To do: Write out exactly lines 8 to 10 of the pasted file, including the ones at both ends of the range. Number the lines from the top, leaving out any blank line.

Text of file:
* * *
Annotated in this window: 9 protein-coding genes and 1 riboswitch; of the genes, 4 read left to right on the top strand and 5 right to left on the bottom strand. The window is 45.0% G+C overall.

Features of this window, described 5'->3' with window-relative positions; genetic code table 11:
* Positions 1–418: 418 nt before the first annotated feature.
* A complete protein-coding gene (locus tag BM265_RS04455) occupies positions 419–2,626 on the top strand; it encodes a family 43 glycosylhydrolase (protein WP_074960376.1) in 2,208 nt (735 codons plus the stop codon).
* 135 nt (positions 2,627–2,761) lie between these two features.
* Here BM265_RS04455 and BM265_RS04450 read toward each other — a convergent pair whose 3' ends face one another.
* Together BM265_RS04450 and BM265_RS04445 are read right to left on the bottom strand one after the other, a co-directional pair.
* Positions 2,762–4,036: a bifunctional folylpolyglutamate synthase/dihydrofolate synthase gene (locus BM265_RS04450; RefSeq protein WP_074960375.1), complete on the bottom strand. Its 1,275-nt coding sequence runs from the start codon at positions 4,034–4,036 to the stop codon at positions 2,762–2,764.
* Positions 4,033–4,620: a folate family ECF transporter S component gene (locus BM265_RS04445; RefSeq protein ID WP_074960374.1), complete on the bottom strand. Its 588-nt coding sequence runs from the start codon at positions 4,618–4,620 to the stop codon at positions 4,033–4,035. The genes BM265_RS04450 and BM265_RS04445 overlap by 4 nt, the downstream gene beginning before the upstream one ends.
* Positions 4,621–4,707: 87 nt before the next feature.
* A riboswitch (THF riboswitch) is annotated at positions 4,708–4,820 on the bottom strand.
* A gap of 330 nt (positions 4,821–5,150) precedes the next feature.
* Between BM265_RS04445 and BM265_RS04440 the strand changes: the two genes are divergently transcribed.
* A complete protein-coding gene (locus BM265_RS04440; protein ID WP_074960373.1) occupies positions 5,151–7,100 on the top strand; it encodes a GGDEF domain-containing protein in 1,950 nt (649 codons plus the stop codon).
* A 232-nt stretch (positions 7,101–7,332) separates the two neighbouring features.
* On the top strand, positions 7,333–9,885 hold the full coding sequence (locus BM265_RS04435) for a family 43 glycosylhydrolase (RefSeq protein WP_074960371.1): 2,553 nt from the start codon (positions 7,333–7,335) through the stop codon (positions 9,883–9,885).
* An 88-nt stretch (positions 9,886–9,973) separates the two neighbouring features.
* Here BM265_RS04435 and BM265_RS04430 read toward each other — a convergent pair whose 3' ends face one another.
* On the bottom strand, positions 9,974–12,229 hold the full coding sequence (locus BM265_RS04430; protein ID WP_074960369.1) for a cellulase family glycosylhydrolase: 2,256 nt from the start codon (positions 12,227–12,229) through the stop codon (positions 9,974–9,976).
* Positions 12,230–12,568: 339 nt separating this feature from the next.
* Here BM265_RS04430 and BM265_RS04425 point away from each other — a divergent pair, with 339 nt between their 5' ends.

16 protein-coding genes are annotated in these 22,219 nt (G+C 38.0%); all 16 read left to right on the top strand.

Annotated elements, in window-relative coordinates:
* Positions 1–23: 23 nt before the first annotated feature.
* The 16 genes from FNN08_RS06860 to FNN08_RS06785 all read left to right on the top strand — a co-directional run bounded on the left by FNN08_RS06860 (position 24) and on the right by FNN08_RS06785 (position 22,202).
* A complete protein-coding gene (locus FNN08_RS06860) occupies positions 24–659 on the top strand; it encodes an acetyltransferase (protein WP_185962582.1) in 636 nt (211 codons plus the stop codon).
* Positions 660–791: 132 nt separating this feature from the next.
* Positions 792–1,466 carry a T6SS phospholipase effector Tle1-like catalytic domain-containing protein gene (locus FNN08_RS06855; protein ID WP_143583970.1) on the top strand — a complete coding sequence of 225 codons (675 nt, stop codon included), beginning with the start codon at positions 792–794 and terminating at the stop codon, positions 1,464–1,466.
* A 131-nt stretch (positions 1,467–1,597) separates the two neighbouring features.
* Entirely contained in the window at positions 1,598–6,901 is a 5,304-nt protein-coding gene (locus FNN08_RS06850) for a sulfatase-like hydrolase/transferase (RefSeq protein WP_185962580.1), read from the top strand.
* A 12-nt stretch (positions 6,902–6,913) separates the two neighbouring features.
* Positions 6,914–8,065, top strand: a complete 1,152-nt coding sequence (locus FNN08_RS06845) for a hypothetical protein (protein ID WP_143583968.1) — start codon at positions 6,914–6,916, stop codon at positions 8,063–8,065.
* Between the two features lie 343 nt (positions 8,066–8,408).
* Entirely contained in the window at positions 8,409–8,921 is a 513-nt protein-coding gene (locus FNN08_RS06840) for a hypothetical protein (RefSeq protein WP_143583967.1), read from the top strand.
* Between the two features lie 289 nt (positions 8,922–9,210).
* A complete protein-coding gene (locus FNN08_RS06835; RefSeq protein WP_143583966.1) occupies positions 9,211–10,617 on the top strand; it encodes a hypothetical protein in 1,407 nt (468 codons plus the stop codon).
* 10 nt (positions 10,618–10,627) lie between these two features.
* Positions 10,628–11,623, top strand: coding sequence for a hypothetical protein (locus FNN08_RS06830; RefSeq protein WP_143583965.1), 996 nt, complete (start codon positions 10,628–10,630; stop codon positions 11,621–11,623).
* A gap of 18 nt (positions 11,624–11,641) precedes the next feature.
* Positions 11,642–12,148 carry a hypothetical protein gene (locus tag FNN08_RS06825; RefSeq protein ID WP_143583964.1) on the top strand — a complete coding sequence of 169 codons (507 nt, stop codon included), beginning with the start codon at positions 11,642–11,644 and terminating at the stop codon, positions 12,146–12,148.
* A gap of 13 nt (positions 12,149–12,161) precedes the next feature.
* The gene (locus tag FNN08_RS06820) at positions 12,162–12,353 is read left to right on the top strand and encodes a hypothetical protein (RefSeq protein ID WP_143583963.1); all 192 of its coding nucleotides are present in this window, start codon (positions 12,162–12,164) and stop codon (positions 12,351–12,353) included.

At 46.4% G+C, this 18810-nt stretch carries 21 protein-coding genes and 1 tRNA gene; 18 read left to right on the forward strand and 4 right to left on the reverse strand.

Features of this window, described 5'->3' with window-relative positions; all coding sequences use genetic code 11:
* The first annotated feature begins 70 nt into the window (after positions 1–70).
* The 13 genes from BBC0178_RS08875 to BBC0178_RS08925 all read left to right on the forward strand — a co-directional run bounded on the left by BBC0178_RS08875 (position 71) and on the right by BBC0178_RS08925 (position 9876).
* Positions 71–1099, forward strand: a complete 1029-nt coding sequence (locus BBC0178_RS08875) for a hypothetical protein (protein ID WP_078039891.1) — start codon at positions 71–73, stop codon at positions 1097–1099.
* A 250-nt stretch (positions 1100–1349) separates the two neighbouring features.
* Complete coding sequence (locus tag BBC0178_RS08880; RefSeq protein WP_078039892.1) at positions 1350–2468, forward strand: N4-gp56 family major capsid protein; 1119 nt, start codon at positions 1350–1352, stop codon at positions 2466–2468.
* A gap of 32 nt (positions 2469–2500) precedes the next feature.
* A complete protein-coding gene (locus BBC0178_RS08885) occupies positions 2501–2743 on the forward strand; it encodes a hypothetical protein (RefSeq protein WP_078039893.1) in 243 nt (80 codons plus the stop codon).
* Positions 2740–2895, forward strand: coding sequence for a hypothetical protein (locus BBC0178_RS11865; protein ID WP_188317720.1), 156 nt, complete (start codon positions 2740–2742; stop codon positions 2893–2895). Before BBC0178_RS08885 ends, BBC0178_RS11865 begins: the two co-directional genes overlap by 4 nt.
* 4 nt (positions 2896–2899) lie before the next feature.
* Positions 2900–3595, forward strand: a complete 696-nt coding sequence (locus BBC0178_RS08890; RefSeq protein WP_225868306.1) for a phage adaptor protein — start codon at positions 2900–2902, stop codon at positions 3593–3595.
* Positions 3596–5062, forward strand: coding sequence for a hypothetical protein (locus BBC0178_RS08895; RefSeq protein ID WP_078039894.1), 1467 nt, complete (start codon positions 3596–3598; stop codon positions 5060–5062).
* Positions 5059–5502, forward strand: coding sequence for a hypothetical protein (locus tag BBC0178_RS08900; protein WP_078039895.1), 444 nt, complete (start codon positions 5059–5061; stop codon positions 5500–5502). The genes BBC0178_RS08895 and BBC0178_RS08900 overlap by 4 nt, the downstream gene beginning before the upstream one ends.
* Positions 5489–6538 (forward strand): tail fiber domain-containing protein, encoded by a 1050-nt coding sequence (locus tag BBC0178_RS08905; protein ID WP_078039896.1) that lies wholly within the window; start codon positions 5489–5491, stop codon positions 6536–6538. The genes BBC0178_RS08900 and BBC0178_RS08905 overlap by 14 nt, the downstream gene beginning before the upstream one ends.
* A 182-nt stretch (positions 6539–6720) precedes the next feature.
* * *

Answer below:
* Positions 2,762–4,036: a bifunctional folylpolyglutamate synthase/dihydrofolate synthase gene (locus BM265_RS04450; RefSeq protein WP_074960375.1), complete on the bottom strand. Its 1,275-nt coding sequence runs from the start codon at positions 4,034–4,036 to the stop codon at positions 2,762–2,764.
* Positions 4,033–4,620: a folate family ECF transporter S component gene (locus BM265_RS04445; RefSeq protein ID WP_074960374.1), complete on the bottom strand. Its 588-nt coding sequence runs from the start codon at positions 4,618–4,620 to the stop codon at positions 4,033–4,035. The genes BM265_RS04450 and BM265_RS04445 overlap by 4 nt, the downstream gene beginning before the upstream one ends.
* Positions 4,621–4,707: 87 nt before the next feature.